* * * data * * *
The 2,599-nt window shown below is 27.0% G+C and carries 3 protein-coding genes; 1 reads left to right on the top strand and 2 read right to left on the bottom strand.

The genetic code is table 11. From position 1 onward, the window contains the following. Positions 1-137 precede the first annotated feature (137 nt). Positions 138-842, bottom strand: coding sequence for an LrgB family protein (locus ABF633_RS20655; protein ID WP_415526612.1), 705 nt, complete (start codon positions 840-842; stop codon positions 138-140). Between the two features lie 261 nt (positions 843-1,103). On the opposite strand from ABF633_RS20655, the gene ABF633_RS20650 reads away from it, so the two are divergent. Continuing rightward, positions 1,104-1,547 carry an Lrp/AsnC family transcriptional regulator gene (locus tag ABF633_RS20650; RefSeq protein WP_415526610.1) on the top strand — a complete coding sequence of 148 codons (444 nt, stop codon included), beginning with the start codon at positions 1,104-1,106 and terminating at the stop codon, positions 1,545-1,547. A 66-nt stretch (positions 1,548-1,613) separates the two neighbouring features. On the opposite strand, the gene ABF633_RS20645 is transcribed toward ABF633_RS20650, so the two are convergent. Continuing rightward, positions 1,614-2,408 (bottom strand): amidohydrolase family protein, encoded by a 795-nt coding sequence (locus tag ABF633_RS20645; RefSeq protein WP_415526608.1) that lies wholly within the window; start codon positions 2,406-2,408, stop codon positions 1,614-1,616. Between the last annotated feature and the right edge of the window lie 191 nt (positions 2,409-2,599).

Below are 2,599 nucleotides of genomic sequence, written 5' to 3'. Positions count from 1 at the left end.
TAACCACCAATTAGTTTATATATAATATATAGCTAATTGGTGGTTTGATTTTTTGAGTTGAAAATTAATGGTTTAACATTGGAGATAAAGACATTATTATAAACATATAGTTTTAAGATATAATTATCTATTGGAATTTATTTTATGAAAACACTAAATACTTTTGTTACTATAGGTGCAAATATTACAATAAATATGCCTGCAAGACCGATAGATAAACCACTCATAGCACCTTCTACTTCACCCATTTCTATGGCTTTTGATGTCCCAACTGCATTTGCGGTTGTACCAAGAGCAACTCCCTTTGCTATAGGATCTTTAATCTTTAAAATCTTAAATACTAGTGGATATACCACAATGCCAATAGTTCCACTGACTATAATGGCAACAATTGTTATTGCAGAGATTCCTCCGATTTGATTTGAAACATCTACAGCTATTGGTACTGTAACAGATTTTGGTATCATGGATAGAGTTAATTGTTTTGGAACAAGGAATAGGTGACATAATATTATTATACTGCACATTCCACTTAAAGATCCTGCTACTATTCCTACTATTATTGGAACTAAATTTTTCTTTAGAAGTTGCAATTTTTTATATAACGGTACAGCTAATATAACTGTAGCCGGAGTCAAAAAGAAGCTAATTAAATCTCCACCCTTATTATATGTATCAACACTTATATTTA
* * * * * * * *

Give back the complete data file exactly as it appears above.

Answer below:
The 2,599-nt window shown below is 27.0% G+C and carries 3 protein-coding genes; 1 reads left to right on the top strand and 2 read right to left on the bottom strand.

The genetic code is table 11. From position 1 onward, the window contains the following. Positions 1-137 precede the first annotated feature (137 nt). Positions 138-842, bottom strand: coding sequence for an LrgB family protein (locus ABF633_RS20655; protein ID WP_415526612.1), 705 nt, complete (start codon positions 840-842; stop codon positions 138-140). Between the two features lie 261 nt (positions 843-1,103). On the opposite strand from ABF633_RS20655, the gene ABF633_RS20650 reads away from it, so the two are divergent. Continuing rightward, positions 1,104-1,547 carry an Lrp/AsnC family transcriptional regulator gene (locus tag ABF633_RS20650; RefSeq protein WP_415526610.1) on the top strand — a complete coding sequence of 148 codons (444 nt, stop codon included), beginning with the start codon at positions 1,104-1,106 and terminating at the stop codon, positions 1,545-1,547. A 66-nt stretch (positions 1,548-1,613) separates the two neighbouring features. On the opposite strand, the gene ABF633_RS20645 is transcribed toward ABF633_RS20650, so the two are convergent. Continuing rightward, positions 1,614-2,408 (bottom strand): amidohydrolase family protein, encoded by a 795-nt coding sequence (locus tag ABF633_RS20645; RefSeq protein WP_415526608.1) that lies wholly within the window; start codon positions 2,406-2,408, stop codon positions 1,614-1,616. Between the last annotated feature and the right edge of the window lie 191 nt (positions 2,409-2,599).

Below are 2,599 nucleotides of genomic sequence, written 5' to 3'. Positions count from 1 at the left end.
TAACCACCAATTAGTTTATATATAATATATAGCTAATTGGTGGTTTGATTTTTTGAGTTGAAAATTAATGGTTTAACATTGGAGATAAAGACATTATTATAAACATATAGTTTTAAGATATAATTATCTATTGGAATTTATTTTATGAAAACACTAAATACTTTTGTTACTATAGGTGCAAATATTACAATAAATATGCCTGCAAGACCGATAGATAAACCACTCATAGCACCTTCTACTTCACCCATTTCTATGGCTTTTGATGTCCCAACTGCATTTGCGGTTGTACCAAGAGCAACTCCCTTTGCTATAGGATCTTTAATCTTTAAAATCTTAAATACTAGTGGATATACCACAATGCCAATAGTTCCACTGACTATAATGGCAACAATTGTTATTGCAGAGATTCCTCCGATTTGATTTGAAACATCTACAGCTATTGGTACTGTAACAGATTTTGGTATCATGGATAGAGTTAATTGTTTTGGAACAAGGAATAGGTGACATAATATTATTATACTGCACATTCCACTTAAAGATCCTGCTACTATTCCTACTATTATTGGAACTAAATTTTTCTTTAGAAGTTGCAATTTTTTATATAACGGTACAGCTAATATAACTGTAGCCGGAGTCAAAAAGAAGCTAATTAAATCTCCACCCTTATTATATGTATCAACACTTATATTTA